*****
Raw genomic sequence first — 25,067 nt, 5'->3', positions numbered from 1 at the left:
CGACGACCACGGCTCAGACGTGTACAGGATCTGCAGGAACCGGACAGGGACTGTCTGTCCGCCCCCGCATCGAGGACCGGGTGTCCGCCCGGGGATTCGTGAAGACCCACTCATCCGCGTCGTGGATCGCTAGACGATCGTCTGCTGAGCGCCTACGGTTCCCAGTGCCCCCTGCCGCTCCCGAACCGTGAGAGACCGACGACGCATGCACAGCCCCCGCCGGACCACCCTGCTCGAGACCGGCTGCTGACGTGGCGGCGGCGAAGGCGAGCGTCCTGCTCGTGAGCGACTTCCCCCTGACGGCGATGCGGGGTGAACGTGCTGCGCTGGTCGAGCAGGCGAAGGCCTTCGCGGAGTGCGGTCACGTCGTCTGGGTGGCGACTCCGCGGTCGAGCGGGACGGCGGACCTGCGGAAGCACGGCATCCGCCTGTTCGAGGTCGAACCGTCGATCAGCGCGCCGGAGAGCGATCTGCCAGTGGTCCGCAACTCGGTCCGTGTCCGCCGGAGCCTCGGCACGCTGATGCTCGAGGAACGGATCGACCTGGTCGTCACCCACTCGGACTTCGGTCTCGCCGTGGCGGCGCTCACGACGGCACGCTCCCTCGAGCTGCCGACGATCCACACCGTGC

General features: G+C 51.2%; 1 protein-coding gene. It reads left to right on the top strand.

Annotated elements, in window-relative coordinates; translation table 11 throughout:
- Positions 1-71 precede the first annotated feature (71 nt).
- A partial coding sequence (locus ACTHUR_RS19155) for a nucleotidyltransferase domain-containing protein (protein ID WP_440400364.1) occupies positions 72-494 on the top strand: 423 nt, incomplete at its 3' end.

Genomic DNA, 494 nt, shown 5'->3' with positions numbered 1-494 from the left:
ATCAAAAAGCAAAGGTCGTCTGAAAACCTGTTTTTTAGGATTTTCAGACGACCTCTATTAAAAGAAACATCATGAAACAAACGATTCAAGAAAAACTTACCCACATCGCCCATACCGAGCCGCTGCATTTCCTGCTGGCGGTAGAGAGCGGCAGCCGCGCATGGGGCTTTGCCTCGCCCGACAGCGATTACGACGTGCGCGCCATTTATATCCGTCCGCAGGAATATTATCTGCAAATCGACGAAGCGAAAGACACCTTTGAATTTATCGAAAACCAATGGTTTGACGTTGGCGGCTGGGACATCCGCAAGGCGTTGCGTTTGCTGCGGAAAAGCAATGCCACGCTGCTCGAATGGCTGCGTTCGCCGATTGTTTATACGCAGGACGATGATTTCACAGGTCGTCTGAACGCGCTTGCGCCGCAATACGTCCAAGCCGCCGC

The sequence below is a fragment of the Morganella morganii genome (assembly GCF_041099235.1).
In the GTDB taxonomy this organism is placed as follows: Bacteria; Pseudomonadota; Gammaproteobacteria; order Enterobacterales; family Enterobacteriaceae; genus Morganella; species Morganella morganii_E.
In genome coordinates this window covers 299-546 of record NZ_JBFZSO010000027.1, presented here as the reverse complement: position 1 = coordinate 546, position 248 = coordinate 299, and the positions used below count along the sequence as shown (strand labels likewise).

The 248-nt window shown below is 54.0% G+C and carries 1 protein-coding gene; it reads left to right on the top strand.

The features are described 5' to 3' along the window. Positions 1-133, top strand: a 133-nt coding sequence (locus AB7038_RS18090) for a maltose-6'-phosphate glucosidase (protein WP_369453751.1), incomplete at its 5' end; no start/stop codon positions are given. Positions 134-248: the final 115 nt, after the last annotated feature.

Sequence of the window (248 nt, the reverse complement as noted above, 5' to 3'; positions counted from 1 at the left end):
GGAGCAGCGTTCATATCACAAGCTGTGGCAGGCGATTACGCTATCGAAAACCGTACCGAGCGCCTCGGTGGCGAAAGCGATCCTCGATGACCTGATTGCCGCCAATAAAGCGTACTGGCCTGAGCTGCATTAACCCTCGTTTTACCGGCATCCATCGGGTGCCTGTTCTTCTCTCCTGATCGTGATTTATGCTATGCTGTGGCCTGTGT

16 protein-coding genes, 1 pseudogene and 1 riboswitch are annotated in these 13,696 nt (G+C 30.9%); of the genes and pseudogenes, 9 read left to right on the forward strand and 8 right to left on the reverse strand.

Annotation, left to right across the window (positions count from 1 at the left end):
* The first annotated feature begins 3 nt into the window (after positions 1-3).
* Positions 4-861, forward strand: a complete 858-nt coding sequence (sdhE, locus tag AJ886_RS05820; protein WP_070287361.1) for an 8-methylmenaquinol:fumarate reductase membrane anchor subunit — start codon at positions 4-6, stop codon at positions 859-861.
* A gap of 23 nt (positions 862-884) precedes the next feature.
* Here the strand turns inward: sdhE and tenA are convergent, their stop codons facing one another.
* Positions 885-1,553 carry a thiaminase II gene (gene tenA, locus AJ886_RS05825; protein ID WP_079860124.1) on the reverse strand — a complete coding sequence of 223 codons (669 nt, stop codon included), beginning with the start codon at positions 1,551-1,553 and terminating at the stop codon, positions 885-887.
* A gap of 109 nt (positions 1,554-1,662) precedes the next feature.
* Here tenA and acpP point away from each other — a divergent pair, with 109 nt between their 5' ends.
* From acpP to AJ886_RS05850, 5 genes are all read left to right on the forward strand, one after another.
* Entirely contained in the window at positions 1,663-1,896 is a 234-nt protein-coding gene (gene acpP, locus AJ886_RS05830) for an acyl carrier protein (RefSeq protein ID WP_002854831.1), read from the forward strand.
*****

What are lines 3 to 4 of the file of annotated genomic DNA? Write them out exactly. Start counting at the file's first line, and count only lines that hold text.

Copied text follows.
General features: G+C 51.2%; 1 protein-coding gene. It reads left to right on the top strand.

Annotated elements, in window-relative coordinates; translation table 11 throughout: